• Substance Use Disorder Education for Students and Residents

    To minimize the harmful effects of licit and illicit drug use on patients and communities, the AAFP believes all students and family medicine residents should receive comprehensive education on how to:

    • Use screening tools to screen for and diagnose the full, multi-faceted spectrum of substance use disorder (SUD).
    • Provide counseling and prescribe evidence-based treatment modalities for SUD.
    • Identify each patient’s medical, psychological, social, and economic complications of SUD and link them to appropriate resources.
    • Recognize the social inequities that affect patients’ capacity to understand and effectively cope with drug-related harm.
    • Implement harm reduction strategies to meet patients where they are at, affirm the patient as the primary agent of change for their drug use, and address individual and community conditions of substance use.
    • Break down the stigma often associated with patients with SUD and help build a non-judgmental and inclusive environment.
    • Advocate on behalf of patients with SUD as representatives of medical society to pertinent legislative and municipal bodies.
    • Create space for the voice of people who use drugs to be heard when developing programs and policies.
    • Follow clinical standards and utilize monitoring programs to minimize the risk of SUD when prescribing high-risk medications.

    For students and family medicine residents to be competent in the knowledge, skills, and attitudes listed above, SUD must be prioritized as a core subject within undergraduate medical education (UME) and graduate medical education (GME). Didactics, case discussions, simulation, engagement with community organizations supporting people with SUD and implicit bias training can be used to teach SUD fundamental concepts and curricular topics, including but not limited to:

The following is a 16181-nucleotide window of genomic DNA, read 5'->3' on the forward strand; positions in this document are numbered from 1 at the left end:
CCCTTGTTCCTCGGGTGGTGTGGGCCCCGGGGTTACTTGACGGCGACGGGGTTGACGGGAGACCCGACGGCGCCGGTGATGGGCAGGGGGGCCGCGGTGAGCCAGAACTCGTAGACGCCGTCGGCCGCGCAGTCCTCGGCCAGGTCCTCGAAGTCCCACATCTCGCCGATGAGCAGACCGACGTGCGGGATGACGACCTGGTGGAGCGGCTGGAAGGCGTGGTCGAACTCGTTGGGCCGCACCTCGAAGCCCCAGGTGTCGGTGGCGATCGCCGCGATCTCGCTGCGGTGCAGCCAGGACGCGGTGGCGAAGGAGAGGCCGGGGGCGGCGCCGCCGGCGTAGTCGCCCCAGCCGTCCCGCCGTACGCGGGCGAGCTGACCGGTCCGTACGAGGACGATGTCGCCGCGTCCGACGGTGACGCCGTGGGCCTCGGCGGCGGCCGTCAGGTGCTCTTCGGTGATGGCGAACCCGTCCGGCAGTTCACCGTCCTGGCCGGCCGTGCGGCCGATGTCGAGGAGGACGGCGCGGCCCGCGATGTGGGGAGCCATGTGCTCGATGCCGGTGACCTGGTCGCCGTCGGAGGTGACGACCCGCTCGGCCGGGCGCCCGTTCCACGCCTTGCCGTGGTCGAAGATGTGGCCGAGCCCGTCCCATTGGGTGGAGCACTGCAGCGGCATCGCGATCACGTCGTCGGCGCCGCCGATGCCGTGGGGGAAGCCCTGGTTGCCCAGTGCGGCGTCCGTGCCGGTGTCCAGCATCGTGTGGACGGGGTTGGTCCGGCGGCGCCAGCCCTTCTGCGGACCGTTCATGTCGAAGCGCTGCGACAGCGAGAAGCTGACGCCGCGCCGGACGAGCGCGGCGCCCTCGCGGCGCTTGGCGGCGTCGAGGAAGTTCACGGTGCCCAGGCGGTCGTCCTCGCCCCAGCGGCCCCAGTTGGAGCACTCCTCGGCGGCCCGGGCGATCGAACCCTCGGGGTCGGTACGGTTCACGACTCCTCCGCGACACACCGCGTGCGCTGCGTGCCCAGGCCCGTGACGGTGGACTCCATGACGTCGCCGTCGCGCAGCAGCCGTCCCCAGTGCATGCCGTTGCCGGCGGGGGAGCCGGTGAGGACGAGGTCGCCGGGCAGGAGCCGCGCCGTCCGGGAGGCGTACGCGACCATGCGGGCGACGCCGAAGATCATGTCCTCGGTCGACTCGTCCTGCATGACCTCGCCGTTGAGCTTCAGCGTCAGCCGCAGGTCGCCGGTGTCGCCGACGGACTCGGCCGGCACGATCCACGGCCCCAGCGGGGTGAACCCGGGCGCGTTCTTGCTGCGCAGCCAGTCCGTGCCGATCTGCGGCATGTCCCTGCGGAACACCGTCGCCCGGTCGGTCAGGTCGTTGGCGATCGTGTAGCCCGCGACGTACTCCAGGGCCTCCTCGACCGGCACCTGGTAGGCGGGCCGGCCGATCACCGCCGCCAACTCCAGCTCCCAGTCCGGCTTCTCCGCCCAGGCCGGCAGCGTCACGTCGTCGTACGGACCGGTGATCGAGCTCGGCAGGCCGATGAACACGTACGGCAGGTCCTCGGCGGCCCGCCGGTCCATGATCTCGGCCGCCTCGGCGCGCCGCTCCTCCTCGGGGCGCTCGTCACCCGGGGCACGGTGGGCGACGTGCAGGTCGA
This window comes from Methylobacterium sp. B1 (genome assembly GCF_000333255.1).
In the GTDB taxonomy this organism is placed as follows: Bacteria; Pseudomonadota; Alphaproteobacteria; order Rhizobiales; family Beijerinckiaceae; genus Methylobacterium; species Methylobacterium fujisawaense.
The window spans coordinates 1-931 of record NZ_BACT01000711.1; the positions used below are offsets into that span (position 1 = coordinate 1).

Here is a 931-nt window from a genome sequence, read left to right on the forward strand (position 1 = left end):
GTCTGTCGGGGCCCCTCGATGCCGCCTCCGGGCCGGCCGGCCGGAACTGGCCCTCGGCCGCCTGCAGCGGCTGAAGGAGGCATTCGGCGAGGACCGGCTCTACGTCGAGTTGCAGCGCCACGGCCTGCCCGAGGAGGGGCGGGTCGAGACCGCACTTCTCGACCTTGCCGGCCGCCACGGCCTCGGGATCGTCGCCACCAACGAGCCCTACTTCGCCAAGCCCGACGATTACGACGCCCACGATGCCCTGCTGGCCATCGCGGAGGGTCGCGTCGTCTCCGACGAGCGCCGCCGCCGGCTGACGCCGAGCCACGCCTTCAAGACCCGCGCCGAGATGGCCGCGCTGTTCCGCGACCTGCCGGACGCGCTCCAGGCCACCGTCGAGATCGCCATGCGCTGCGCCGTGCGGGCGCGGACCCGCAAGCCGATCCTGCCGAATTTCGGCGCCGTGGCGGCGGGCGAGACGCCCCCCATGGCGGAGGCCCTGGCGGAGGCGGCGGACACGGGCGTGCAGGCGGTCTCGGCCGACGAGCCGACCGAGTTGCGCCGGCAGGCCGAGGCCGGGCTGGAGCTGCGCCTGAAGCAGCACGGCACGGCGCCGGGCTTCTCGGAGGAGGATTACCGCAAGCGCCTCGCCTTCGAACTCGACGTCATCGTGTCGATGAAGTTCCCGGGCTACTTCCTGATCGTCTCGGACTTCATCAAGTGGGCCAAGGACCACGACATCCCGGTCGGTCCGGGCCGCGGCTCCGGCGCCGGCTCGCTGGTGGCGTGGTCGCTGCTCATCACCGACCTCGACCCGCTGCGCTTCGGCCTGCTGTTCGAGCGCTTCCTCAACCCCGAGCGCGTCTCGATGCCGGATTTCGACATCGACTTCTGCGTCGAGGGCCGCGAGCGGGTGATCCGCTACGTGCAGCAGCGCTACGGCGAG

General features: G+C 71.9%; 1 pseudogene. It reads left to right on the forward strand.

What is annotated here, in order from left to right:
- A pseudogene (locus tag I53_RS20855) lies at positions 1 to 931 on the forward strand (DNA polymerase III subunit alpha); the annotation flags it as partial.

• The primary a priori assumption that everyone wants to be healthy.
    • Definitions for, epidemiology of, and differences between substance use, tolerance, dependence, and substance use disorders.
    • History of drug policies in the U.S. and their impact on access to care, health inequity, and structural racism, classism, and sexism.
    • Core biological, psychological, and social frameworks of addiction and dependency.
    • Precipitants and factors that interfere with SUD treatment and referrals for services, including the impact of trauma (including adverse childhood experiences) and concurrent physical, mental, and social health conditions.
    • Intersectionality of SUD with race, gender, sexual orientation, and culture.
    • Pharmacologic and non-pharmacologic SUD treatment options, including medication-assisted treatment in combination with counseling and behavioral therapies.
    • Foundational principles central to harm reduction to reduce negative consequences associated with drug use and build respect for the rights of people who use drugs.
    • Evidence-based public health strategies to reduce harm, such as overdose prevention, syringe service programs, and safer drug use.
    • Recovery models for SUD, incorporating a holistic, supportive, and optimistic approach.
    • Person-centered care that uses non-stigmatizing language, centers on the premise that there can be difficult conversations rather than difficult patients, and incorporates motivational interviewing and shared-decision making.
    • Evidence-based screening tools for nonmedical use of prescription drugs, prescription drug monitoring programs, and patient-centered clinical practices that consider all treatment options, monitor risks, and safely discontinue high-risk medications.

    To successfully train and produce knowledgeable and skilled physicians in preventing, screening, diagnosing, and treating SUD, UME and GME faculty must be equipped and supported. Leaders at UME and GME institutions should ensure core faculty are appropriately trained to 1) teach and role model the knowledge, skills, and attitudes they are attempting to impart to their learners surrounding SUD assessment and management, 2) tailor the SUD curriculum to meet the needs of the communities they serve and specific practice settings implicated at a local level, 3) facilitate dialogue that explores values and cultural norms related to drug use and drug-related stigma, and 4) stay current in the comprehensive approaches used for SUD diagnosis and management as they evolve. (April 2022 BOD)